COST PER MILE
HYDROGEN FUEL CELL CARTRIDGE - It looks like a battery cartridge. It performs like a battery cartridge. It stores energy like a battery cartridge, but it is a hydrogen fuel store and fuel cell cartridge combination. Where lithium and cobalt raw materials may limit the production numbers of EVs as green motoring becomes the norm, hydrogen in a safe format might offer unlimited possibilities. The concept is compatible with SMARTNET FASTCHARGE service stations. NOTE: This is just a concept, not a product yet. More development is needed before mass production could be entertained.
Without any doubt, electric vehicles that are run on renewable energy from wind and solar farms, will be more economical to operate, provided that the energy storage medium is managed in a way that everyone can afford. Engineering the system to make it viable is a serious social challenge.
Fossil fuels are artificially cheap, in that they are found in great quantities as oil deposits in wells on land and at sea. They are transported by pipeline and ocean tankers from the country of origin to the country importing the oil, then distilled at a refinery into petrol and diesel and transported by tanker trucks to service stations all over the country.
Oil reserves are finite and will need to be replaced with renewables at some point in time, in any case. Hence, in dealing with this now, we are planning ahead for the inevitable.
LOWER RUNNING COSTS - Motoring costs per household should begin to tumble with the use of free energy from nature, but only after the initial investment recovery phase has passed.
HOW MUCH THEN?
At this stage business model estimations are based on Best and Worst case scenarios. The worst case scenario is where the cost of plant and energy cartridges is double the best case.
In both examples, cartridge depreciation is included to zero value as two 10 year sessions.
GOOD (FAIR) CASE
The good case is 5M euros for the cost of a flatpack service station + 80 cartridges (@ 5k) = 0.24M. Total cost = 5.48m euros - all to be depreciated over a 20 lifespan. This includes the land and planning consents. Only one planning consent is needed to create a case precedent.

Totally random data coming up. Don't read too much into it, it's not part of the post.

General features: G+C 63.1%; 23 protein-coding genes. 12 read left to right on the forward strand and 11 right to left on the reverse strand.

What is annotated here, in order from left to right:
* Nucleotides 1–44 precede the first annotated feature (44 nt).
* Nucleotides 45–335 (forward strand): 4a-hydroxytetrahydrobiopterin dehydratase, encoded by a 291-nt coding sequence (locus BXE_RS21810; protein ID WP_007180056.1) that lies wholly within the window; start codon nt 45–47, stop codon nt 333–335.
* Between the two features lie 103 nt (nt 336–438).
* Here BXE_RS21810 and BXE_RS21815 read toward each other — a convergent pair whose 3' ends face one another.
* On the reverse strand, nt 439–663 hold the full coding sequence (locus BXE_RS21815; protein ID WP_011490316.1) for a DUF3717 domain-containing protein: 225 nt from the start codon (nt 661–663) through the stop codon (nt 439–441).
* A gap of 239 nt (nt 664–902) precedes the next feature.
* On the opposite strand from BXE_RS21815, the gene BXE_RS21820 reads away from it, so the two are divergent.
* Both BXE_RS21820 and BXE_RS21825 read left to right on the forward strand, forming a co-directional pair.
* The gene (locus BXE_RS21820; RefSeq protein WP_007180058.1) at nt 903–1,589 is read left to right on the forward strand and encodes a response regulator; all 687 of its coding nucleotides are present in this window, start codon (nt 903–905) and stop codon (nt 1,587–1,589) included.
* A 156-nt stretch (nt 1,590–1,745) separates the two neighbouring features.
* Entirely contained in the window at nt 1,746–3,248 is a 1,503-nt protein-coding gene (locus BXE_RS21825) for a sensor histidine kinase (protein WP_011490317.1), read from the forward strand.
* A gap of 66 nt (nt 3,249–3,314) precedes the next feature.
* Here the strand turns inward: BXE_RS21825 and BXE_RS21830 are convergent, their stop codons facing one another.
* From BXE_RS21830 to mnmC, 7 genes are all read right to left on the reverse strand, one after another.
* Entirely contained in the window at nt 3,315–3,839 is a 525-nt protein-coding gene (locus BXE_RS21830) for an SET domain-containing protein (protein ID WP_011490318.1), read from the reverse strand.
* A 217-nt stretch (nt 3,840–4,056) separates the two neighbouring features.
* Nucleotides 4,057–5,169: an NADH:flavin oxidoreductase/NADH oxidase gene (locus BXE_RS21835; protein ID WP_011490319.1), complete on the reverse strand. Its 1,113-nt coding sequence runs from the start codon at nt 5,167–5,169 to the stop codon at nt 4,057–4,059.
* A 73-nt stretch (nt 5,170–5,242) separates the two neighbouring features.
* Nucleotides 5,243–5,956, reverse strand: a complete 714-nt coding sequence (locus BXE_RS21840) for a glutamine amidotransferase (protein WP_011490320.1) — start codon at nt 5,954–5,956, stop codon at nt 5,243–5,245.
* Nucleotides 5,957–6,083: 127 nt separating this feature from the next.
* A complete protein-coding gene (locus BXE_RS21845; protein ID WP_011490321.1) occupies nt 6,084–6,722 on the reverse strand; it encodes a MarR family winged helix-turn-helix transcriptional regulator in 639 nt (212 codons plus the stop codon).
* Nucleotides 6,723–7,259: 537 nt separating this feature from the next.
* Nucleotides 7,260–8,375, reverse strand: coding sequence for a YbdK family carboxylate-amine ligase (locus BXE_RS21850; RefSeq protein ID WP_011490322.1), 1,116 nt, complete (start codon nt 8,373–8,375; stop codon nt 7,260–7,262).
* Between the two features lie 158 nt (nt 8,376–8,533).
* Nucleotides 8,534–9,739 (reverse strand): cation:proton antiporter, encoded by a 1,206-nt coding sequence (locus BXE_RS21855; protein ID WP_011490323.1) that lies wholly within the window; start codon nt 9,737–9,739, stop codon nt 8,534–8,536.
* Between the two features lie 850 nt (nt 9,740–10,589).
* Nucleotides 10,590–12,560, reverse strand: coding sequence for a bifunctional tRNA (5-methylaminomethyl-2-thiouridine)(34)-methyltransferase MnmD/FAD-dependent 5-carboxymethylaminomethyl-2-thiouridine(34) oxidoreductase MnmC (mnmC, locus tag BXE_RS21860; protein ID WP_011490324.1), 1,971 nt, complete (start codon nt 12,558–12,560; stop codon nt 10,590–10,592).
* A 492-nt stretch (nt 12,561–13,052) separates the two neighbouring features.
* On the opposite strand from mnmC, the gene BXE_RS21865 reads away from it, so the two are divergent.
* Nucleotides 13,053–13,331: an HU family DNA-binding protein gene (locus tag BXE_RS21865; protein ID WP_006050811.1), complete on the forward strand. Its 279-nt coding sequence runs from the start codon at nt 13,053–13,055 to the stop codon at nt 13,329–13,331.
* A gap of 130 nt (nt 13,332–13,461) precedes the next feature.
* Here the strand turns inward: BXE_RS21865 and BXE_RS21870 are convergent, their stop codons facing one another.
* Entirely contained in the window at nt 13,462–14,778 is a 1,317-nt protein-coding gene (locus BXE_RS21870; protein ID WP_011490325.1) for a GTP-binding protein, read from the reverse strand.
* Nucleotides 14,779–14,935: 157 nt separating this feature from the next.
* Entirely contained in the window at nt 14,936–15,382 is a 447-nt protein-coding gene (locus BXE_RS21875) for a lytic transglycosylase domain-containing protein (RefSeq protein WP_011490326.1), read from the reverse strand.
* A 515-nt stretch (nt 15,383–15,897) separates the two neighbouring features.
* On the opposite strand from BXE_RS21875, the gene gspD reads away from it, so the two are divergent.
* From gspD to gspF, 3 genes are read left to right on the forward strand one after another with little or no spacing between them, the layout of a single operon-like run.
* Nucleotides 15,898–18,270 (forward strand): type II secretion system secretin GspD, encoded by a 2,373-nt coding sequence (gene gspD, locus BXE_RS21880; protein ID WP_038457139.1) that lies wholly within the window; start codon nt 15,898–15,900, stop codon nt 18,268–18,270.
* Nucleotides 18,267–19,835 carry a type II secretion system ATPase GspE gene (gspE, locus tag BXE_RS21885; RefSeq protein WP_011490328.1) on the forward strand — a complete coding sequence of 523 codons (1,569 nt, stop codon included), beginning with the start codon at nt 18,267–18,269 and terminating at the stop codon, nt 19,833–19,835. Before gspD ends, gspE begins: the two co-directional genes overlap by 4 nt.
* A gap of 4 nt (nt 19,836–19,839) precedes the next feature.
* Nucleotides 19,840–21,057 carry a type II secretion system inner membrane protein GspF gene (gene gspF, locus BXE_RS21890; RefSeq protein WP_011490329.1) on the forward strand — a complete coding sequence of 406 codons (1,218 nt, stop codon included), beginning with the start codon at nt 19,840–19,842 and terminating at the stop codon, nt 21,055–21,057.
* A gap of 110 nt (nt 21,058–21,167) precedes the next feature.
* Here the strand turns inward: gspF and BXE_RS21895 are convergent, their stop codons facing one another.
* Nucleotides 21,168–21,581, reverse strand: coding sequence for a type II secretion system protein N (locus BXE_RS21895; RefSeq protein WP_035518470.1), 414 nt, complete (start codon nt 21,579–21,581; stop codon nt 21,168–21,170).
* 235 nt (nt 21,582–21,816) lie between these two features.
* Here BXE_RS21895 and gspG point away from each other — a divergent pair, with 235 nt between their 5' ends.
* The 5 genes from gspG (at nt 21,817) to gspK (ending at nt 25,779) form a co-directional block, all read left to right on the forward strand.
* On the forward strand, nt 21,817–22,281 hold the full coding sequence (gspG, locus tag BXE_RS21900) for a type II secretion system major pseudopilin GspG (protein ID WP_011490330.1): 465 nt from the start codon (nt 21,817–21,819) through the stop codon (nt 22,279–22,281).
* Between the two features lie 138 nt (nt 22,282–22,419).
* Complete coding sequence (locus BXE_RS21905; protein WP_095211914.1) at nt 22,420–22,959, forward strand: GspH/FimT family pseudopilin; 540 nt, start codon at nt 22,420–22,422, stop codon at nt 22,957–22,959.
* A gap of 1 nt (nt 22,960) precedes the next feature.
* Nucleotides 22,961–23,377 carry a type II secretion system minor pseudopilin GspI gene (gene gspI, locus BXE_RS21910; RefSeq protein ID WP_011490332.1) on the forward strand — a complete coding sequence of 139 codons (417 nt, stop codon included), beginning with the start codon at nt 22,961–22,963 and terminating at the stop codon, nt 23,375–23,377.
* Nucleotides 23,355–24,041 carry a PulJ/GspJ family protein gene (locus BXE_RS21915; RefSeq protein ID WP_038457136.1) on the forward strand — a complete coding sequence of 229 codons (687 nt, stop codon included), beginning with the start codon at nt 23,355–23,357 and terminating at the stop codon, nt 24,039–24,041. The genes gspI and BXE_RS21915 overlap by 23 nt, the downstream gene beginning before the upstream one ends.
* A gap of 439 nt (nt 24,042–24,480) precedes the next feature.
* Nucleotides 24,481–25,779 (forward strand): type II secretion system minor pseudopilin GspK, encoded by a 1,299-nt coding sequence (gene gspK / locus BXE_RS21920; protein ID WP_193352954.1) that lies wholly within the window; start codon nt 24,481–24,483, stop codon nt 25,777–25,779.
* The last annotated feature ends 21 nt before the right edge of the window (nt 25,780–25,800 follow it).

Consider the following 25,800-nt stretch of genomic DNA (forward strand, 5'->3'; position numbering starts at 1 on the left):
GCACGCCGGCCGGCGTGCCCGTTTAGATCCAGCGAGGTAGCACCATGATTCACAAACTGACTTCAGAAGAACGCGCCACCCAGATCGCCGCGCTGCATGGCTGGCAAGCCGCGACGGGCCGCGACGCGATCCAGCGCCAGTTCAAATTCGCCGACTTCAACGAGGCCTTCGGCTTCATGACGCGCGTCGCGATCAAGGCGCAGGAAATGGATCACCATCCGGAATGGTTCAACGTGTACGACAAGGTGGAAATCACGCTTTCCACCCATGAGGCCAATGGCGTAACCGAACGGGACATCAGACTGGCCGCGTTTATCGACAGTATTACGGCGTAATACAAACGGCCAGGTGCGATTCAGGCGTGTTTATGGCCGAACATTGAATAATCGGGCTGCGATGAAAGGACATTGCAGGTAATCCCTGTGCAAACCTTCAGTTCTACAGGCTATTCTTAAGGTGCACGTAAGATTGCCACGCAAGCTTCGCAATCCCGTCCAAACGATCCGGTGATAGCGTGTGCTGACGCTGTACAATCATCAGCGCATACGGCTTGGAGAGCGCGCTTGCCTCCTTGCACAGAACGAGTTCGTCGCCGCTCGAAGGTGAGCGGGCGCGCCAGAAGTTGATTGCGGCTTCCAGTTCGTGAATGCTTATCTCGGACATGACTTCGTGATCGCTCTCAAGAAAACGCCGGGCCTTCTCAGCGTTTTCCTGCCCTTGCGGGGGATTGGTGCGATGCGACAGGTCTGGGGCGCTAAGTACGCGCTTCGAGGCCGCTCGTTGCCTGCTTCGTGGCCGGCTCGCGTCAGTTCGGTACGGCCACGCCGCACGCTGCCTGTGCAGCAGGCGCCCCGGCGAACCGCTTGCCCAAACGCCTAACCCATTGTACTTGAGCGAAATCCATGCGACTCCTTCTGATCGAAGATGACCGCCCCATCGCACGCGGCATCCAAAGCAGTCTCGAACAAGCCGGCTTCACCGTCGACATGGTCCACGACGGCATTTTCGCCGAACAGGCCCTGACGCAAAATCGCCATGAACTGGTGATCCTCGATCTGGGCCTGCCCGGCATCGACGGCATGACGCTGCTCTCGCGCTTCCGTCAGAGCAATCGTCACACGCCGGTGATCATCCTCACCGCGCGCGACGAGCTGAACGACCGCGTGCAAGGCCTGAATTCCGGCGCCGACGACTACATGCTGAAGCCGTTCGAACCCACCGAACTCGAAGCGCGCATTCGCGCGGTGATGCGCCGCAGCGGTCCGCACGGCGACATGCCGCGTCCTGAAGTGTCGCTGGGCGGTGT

Each cartridge exchange = 6.72 + 1.57 + 2 = 10.29 euros for a range of 240km (150 miles).
That compares to petrol and diesel motoring favorably, if your car manages 50 miles for 4.55 litres (gallon) the cost is 20.47 (in the UK £17.06).
A petrol car would need to return 100mpg to equal the cost of running a SMARTNET compatible electric car. This does not take into account the higher servicing cost of internal combustion engines.
The operators of each station would see a profit of 7.008 million euros over 20 years, or 350,000 euros per station per year. Not taking into account any interest on borrowings.
The worst case is 10M euros for the flatpack service station + 80 cartridges (@ 10k) = 0.48M.
Each cartridge exchange would then be 11.86 euros for a range of 240km (150 miles).
This also compares favorably to petrol power @ 20.47 euros for the same 240km.
BEST (BETTER) CASE
A better example would be if we can get the flatpack stations down to around 3M euros as they go into mass production, to include planning consents and the purchase price of the land. Alternatively, land may be shared with existing service facilities if they have the space.
OFF PEAK - LOAD LEVELING
We have not included the energy costs savings of off peak electricity in this business model.
We have not included the materials recovery costs in this business model.
The system we are proposing is ideal for local entrepreneurs to buy in as Franchise operators. Indeed, this may be one of the best ways of creating an infrastructure quickly, where there might be resistance from the establishment. The establishment being energy companies bound by agreements with petroleum companies, and motor companies bound by agreements with petrol companies.
Energy companies that are tied in with coal and oil producers may also operate Red Flag policies. We will not include nuclear power plants in this discussion. Nuclear and coal power stations should be banned, excepting only hydrogen fusion reactors, should that ever become a reality.
EUROPEAN AUTO MANUFACTURERS:
BETTER PLACE - Better, it might have been, but future proofed enough for a developing market, it was not. This early battery cartridge exchange station from Better Place, was a stepping stone in the evolution of the electric vehicle. We should not undervalue the efforts of those brave engineers who took a chance and failed. Because with each failure we know to look elsewhere for a solution. The epitome of perseverance in the face of adversity is Thomas Edison, when developing the incandescent light bulb.
Bluebird Energy Systems
BN27 1RF, United Kingdom
PIC No: 895922168
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